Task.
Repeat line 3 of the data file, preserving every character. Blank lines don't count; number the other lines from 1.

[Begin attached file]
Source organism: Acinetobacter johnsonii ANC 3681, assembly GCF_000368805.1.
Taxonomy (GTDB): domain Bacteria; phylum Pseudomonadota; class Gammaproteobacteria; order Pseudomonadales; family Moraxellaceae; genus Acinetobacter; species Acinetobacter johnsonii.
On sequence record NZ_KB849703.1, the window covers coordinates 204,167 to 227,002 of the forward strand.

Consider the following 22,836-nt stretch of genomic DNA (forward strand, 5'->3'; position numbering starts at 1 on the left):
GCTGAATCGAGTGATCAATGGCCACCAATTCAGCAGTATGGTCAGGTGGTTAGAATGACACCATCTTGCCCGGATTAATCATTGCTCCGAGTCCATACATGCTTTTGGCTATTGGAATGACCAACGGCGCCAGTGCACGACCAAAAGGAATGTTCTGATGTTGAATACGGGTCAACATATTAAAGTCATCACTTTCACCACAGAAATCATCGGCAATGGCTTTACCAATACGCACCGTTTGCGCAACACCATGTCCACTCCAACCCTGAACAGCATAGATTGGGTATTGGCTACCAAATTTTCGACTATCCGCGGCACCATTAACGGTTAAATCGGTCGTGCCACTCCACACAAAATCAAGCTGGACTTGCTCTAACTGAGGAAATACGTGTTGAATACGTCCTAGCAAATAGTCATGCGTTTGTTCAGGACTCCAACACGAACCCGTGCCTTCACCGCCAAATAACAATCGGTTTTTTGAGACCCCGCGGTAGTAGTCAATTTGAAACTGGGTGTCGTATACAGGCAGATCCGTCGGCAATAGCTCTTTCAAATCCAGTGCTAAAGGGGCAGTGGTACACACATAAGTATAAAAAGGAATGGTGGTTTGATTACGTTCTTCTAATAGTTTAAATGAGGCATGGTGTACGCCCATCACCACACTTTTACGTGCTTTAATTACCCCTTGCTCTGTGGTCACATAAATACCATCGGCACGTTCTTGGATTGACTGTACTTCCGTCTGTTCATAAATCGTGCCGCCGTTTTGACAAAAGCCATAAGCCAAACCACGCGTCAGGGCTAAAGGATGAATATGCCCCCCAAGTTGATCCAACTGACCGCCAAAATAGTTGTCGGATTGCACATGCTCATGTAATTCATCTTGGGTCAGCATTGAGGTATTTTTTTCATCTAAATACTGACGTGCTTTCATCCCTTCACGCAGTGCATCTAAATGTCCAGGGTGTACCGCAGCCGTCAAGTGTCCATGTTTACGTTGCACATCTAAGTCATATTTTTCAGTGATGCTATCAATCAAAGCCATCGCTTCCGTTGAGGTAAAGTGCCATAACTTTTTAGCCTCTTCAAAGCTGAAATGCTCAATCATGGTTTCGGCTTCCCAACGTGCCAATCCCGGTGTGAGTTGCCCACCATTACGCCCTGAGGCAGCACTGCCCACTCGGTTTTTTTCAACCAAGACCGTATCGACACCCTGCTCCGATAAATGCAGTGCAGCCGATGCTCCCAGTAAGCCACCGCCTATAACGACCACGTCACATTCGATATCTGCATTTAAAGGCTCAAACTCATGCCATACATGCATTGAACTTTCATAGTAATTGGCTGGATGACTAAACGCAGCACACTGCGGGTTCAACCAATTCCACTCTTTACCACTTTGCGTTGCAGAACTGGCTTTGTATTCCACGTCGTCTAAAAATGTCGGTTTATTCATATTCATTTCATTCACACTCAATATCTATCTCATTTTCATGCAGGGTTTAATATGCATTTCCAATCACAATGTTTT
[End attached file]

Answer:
On sequence record NZ_KB849703.1, the window covers coordinates 204,167 to 227,002 of the forward strand.